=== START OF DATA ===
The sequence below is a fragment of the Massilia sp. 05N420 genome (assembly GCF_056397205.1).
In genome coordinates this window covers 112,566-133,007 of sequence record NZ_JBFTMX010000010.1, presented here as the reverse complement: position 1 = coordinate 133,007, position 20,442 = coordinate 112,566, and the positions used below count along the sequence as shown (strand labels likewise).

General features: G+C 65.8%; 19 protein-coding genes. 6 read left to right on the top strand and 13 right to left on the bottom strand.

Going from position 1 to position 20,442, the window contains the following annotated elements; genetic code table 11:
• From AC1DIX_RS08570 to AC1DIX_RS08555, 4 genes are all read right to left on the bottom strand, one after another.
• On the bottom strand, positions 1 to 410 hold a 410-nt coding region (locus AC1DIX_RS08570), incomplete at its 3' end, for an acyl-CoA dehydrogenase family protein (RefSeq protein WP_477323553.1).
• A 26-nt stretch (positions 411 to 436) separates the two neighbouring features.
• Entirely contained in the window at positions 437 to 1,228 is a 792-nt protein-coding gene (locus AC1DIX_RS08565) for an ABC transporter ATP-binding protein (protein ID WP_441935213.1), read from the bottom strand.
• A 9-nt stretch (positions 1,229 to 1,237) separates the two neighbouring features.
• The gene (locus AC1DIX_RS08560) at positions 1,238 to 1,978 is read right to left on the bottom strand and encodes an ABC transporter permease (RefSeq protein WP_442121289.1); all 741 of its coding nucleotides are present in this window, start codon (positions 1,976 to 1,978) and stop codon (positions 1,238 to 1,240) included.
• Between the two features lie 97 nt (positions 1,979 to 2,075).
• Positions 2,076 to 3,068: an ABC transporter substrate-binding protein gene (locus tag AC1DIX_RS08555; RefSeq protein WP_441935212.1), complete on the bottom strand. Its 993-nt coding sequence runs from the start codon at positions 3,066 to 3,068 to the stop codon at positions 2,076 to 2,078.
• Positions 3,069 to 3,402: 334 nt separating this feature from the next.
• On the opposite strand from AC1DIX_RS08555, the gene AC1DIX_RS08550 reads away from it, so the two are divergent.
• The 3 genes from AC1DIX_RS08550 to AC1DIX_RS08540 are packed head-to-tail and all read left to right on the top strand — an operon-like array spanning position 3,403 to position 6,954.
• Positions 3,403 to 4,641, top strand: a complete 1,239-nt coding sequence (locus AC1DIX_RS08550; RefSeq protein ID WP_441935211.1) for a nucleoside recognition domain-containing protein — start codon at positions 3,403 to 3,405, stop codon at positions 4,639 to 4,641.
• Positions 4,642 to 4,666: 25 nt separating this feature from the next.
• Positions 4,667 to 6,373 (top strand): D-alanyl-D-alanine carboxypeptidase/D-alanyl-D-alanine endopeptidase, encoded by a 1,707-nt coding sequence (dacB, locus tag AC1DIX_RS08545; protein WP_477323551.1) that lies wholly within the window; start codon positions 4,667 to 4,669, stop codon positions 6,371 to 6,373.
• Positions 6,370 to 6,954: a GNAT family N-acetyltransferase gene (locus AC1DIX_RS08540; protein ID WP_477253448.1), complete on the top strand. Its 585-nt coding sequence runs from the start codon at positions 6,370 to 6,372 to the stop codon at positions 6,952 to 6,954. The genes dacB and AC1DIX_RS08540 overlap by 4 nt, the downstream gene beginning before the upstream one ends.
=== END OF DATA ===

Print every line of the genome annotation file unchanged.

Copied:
The sequence below is a fragment of the Massilia sp. 05N420 genome (assembly GCF_056397205.1).
In genome coordinates this window covers 112,566-133,007 of sequence record NZ_JBFTMX010000010.1, presented here as the reverse complement: position 1 = coordinate 133,007, position 20,442 = coordinate 112,566, and the positions used below count along the sequence as shown (strand labels likewise).

General features: G+C 65.8%; 19 protein-coding genes. 6 read left to right on the top strand and 13 right to left on the bottom strand.

Going from position 1 to position 20,442, the window contains the following annotated elements; genetic code table 11:
• From AC1DIX_RS08570 to AC1DIX_RS08555, 4 genes are all read right to left on the bottom strand, one after another.
• On the bottom strand, positions 1 to 410 hold a 410-nt coding region (locus AC1DIX_RS08570), incomplete at its 3' end, for an acyl-CoA dehydrogenase family protein (RefSeq protein WP_477323553.1).
• A 26-nt stretch (positions 411 to 436) separates the two neighbouring features.
• Entirely contained in the window at positions 437 to 1,228 is a 792-nt protein-coding gene (locus AC1DIX_RS08565) for an ABC transporter ATP-binding protein (protein ID WP_441935213.1), read from the bottom strand.
• A 9-nt stretch (positions 1,229 to 1,237) separates the two neighbouring features.
• The gene (locus AC1DIX_RS08560) at positions 1,238 to 1,978 is read right to left on the bottom strand and encodes an ABC transporter permease (RefSeq protein WP_442121289.1); all 741 of its coding nucleotides are present in this window, start codon (positions 1,976 to 1,978) and stop codon (positions 1,238 to 1,240) included.
• Between the two features lie 97 nt (positions 1,979 to 2,075).
• Positions 2,076 to 3,068: an ABC transporter substrate-binding protein gene (locus tag AC1DIX_RS08555; RefSeq protein WP_441935212.1), complete on the bottom strand. Its 993-nt coding sequence runs from the start codon at positions 3,066 to 3,068 to the stop codon at positions 2,076 to 2,078.
• Positions 3,069 to 3,402: 334 nt separating this feature from the next.
• On the opposite strand from AC1DIX_RS08555, the gene AC1DIX_RS08550 reads away from it, so the two are divergent.
• The 3 genes from AC1DIX_RS08550 to AC1DIX_RS08540 are packed head-to-tail and all read left to right on the top strand — an operon-like array spanning position 3,403 to position 6,954.
• Positions 3,403 to 4,641, top strand: a complete 1,239-nt coding sequence (locus AC1DIX_RS08550; RefSeq protein ID WP_441935211.1) for a nucleoside recognition domain-containing protein — start codon at positions 3,403 to 3,405, stop codon at positions 4,639 to 4,641.
• Positions 4,642 to 4,666: 25 nt separating this feature from the next.
• Positions 4,667 to 6,373 (top strand): D-alanyl-D-alanine carboxypeptidase/D-alanyl-D-alanine endopeptidase, encoded by a 1,707-nt coding sequence (dacB, locus tag AC1DIX_RS08545; protein WP_477323551.1) that lies wholly within the window; start codon positions 4,667 to 4,669, stop codon positions 6,371 to 6,373.
• Positions 6,370 to 6,954: a GNAT family N-acetyltransferase gene (locus AC1DIX_RS08540; protein ID WP_477253448.1), complete on the top strand. Its 585-nt coding sequence runs from the start codon at positions 6,370 to 6,372 to the stop codon at positions 6,952 to 6,954. The genes dacB and AC1DIX_RS08540 overlap by 4 nt, the downstream gene beginning before the upstream one ends.